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Location? Location!
Working on a very tight budget, the producers for Inheritance couldn't always afford to hire the most experienced personnel. For the position of location manager, the job was given to Tim Griffin. Griffin had never been on a film crew, but he was eager and a former real estate agent. "We figured who else would know better how to find a vacant house than a realtor," joked director Kris Kristensen.
The shoot had scheduled two weeks in Mrs. Baker's home. With less than 5 weeks before cameras rolled, Griffin scored the perfect location. "This house was exactly what I had in mind, when Kris and I were writing the script," said cowriter Brian McDonald. Kristensen added, "Yeah, it was really strange. Brian and I never really talked aloud about what the house should look like. I had one idea in my mind, and Brian had one idea in his." And now they both stood in front yard of the house that they had both individually imagined. It was perfect.
Not only did it look perfect, but the situation for it was perfect as well. The owner of the home was living in Sri Lanka, and renting out his Seattle home. But he was unhappy with the current tenants and was evicting them in June, and returning to live in the home himself in July. That meant that the house was going to be vacant for the entire month of June, the exact time that Inheritance was going to be filming. The timing couldn't have been any better.
A week after their initial meeting with the homeowner, the filmmakers still hadn't heard "yes" or "no" from him. Location Manager Griffin became concerned since the owner was actually a friend of his, and this silence was unlike him. After several unanswered e-mails, Griffin finally got an answer from the homeowner: No. He had changed his mind for one reason or another, and wasn't interested in 30+ strangers occupying his home for 2 and half weeks. Who could blame him? No one's that nice, right?
Wrong. The film was now only 3 weeks from production, and the main location had just dropped out from under them like a trap door. The very next day after losing the initial house, art director Lefki Moraitis called, "I think I just found us a house, and it might be for free." Moraitis had attended a poker game of a mutual friend the night before. She relayed the story of losing the previous location and asked the owners Michael Wolf and Anne Dinning if they'd be interested in having their house in a movie. Without blinking an eye they answered "Sure, we'd consider it."
The following day Kristensen, McDonald, Production Designer Jean Landry and Line Producer Roy Wilson toured the house. It was a lot different than what the filmmakers had envisioned, but it was a stunning location and the price was right.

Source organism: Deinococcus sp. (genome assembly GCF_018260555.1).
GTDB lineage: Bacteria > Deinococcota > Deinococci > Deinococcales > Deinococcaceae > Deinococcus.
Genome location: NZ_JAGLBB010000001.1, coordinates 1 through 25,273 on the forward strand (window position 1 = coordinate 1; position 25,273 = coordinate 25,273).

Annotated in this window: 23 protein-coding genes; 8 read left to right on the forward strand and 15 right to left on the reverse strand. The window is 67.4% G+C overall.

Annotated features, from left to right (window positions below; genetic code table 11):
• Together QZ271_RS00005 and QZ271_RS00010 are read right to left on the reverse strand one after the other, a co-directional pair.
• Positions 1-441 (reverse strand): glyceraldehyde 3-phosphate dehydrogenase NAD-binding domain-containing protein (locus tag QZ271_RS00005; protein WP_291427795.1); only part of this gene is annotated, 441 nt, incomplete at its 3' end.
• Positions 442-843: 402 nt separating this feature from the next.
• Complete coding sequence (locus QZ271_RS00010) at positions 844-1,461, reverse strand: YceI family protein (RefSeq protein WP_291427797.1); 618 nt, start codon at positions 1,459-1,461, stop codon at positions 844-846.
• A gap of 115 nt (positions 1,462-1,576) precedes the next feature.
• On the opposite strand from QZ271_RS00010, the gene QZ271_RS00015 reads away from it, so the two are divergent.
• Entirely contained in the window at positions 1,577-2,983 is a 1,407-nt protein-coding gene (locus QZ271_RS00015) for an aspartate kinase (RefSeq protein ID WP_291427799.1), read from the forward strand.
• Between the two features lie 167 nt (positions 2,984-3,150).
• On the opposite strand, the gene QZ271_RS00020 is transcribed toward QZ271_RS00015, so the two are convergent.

Co-writers Kristensen and McDonald always saw Mrs. Baker as a well to do woman, but this location took that to a whole new level. "The only drawback about Anne and Michael's house was it's isolation," explained Kristensen. "We really wanted Mrs. Baker's house to be in the middle of a neighborhood block. The idea was that it should feel like any ordinairy house, in an average neighborhood. This story could happen to you. We were trying to avoid the scary house by itself on the top of the hill."
"It's not a scary looking house, but it's defiinitely the house by itself on top of the hill," said McDonald. "We even had to deletea scene that involved Abbey hearing strange noises, but it a false alarm... some neighbors jump starting a car. Anne and Michael don't really have any neighbors, and we tried to come up with an alternative to it, but in the end there was no way to save it, so we cut it."
When asked what Dinning wanted in exchange for allowing Inheritance to film there she answered "Nothing." And then it got better, she asked if she and her family would be in the way during the shoot. Kristensen hemmed and hawed, not wanting to take advantage of her kindness. That's when Wilson jumped in with a smile, "Yes. Actually you would be in the way. There's gonna be a lot of people and equipment here at all hours of the day." That was no problem for Dinning, "Ok, we'll take our vacation and leave you guys the house."
Not only did the Wolf/Dinning's clear out for three weeks while total strangers invaded their home, but they also wound up investing in the film, and housed cinematographer Eric Adkins who was an out of towner. "Anne and Michael are saints," said Kristensen.
"I keep thinking we're going to go back to Anne and Michael's house after the movie is complete, and find nothing but a foundation overgrown with weeds," laughed McDonald. "When we start to ask around, their closest neighbors would say 'There hasn't been a house there in over 50 years. But the last people that lived there were big movie fans.'"
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